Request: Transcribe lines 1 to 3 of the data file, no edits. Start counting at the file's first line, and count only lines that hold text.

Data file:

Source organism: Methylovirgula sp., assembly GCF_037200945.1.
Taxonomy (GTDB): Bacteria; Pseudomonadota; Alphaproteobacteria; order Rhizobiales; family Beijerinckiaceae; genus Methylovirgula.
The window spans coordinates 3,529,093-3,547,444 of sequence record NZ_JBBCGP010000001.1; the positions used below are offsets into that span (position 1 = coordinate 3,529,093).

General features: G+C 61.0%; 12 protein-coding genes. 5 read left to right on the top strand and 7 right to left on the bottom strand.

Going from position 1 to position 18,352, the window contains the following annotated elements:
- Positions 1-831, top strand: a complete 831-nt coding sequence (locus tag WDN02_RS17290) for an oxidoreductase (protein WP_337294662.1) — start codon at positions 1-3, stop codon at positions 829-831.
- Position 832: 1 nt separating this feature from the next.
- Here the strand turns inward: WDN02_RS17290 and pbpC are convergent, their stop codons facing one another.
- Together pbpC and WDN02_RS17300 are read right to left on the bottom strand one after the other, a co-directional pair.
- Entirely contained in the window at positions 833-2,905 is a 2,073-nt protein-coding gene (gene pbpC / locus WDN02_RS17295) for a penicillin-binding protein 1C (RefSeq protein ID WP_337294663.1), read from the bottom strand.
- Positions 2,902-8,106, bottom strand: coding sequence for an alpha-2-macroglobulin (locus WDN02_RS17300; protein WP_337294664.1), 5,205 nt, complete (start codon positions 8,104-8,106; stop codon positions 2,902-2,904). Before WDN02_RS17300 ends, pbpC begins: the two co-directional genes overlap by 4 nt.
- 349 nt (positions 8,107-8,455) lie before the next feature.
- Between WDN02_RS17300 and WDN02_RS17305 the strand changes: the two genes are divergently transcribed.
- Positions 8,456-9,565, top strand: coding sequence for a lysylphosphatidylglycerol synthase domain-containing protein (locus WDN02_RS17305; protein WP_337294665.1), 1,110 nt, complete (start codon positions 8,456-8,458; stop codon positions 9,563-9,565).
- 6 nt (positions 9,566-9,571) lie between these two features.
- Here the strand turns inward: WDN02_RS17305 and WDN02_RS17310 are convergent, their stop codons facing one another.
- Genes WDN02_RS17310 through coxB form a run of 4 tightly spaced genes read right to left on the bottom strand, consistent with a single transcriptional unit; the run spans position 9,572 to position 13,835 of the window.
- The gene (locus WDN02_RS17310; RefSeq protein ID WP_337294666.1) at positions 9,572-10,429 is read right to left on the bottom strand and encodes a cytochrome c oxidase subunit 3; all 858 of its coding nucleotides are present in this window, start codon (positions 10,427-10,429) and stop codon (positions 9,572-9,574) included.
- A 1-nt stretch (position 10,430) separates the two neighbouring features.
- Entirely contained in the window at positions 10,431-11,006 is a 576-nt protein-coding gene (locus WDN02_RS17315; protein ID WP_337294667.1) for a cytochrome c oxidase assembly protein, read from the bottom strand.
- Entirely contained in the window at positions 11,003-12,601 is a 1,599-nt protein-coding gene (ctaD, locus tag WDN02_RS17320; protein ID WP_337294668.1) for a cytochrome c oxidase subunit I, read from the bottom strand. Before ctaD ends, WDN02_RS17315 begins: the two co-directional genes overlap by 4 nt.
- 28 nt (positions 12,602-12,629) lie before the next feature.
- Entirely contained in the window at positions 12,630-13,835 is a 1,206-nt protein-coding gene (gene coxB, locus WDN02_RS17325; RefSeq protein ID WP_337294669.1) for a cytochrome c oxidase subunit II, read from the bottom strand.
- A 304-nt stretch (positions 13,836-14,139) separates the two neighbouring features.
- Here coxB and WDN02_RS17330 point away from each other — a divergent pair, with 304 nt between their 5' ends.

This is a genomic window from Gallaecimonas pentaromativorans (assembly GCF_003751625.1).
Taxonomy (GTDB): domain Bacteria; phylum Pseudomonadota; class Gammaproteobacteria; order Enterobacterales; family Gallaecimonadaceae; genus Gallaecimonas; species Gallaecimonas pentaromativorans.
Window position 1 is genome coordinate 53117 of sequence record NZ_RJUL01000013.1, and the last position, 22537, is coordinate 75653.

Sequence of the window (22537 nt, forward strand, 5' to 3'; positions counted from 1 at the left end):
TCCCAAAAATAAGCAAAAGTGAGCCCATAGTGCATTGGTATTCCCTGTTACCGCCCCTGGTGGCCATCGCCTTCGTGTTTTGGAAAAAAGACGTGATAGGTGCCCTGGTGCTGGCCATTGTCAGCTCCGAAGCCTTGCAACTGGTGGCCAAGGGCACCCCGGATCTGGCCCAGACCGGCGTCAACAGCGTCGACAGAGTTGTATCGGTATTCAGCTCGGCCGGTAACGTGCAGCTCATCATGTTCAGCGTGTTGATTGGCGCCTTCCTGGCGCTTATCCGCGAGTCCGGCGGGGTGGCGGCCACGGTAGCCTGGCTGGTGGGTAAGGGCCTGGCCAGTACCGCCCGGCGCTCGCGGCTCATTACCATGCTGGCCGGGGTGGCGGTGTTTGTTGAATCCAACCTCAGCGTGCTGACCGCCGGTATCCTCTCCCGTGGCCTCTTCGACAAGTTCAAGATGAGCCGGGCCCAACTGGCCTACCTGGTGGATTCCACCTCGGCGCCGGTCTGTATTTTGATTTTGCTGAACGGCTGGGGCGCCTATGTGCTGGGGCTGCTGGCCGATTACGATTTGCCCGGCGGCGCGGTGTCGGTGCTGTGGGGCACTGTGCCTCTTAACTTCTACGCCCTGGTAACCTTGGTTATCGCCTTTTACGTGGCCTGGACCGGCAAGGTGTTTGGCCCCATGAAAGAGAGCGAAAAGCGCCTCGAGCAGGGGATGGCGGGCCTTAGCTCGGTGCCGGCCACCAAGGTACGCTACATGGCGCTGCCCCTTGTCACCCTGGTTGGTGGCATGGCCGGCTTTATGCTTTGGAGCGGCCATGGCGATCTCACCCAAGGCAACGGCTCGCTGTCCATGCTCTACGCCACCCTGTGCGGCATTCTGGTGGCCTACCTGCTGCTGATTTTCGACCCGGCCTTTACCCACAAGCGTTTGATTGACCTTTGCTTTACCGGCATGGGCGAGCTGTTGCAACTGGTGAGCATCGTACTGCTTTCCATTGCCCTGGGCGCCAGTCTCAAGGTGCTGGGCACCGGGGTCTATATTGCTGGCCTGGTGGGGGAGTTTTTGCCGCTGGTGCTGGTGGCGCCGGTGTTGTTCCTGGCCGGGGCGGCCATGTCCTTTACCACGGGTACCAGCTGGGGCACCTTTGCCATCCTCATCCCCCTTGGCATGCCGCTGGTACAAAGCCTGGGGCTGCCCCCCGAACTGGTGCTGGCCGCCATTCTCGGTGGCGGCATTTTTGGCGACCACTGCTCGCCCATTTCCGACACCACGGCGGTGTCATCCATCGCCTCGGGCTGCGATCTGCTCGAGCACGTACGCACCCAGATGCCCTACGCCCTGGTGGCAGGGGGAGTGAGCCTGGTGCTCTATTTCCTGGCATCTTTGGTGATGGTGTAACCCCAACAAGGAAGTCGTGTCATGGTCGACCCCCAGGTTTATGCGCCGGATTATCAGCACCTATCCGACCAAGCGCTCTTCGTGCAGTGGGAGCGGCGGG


Source organism: Methylovirgula sp., assembly GCF_037200945.1.
Taxonomy (GTDB): Bacteria; Pseudomonadota; Alphaproteobacteria; order Rhizobiales; family Beijerinckiaceae; genus Methylovirgula.
The window spans coordinates 3,529,093-3,547,444 of sequence record NZ_JBBCGP010000001.1; the positions used below are offsets into that span (position 1 = coordinate 3,529,093).